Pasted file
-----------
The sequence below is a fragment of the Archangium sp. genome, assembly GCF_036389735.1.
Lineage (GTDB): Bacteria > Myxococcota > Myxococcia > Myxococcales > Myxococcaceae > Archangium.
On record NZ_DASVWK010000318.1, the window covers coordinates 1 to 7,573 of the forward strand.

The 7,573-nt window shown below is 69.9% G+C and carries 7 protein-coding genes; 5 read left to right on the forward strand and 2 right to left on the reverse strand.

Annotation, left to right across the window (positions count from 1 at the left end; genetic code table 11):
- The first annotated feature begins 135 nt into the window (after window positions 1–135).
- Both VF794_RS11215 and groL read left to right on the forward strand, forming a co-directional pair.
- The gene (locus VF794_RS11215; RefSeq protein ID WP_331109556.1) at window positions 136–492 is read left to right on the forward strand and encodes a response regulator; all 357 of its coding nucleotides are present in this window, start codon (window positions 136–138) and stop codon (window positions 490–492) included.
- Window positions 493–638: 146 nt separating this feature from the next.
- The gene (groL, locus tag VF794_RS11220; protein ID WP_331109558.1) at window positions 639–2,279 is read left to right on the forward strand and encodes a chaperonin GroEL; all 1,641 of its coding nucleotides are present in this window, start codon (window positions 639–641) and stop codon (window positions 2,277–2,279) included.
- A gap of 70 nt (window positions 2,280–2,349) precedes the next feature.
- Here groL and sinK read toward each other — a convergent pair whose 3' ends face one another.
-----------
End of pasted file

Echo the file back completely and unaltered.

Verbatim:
The sequence below is a fragment of the Archangium sp. genome, assembly GCF_036389735.1.
Lineage (GTDB): Bacteria > Myxococcota > Myxococcia > Myxococcales > Myxococcaceae > Archangium.
On record NZ_DASVWK010000318.1, the window covers coordinates 1 to 7,573 of the forward strand.

The 7,573-nt window shown below is 69.9% G+C and carries 7 protein-coding genes; 5 read left to right on the forward strand and 2 right to left on the reverse strand.

Annotation, left to right across the window (positions count from 1 at the left end; genetic code table 11):
- The first annotated feature begins 135 nt into the window (after window positions 1–135).
- Both VF794_RS11215 and groL read left to right on the forward strand, forming a co-directional pair.
- The gene (locus VF794_RS11215; RefSeq protein ID WP_331109556.1) at window positions 136–492 is read left to right on the forward strand and encodes a response regulator; all 357 of its coding nucleotides are present in this window, start codon (window positions 136–138) and stop codon (window positions 490–492) included.
- Window positions 493–638: 146 nt separating this feature from the next.
- The gene (groL, locus tag VF794_RS11220; protein ID WP_331109558.1) at window positions 639–2,279 is read left to right on the forward strand and encodes a chaperonin GroEL; all 1,641 of its coding nucleotides are present in this window, start codon (window positions 639–641) and stop codon (window positions 2,277–2,279) included.
- A gap of 70 nt (window positions 2,280–2,349) precedes the next feature.
- Here groL and sinK read toward each other — a convergent pair whose 3' ends face one another.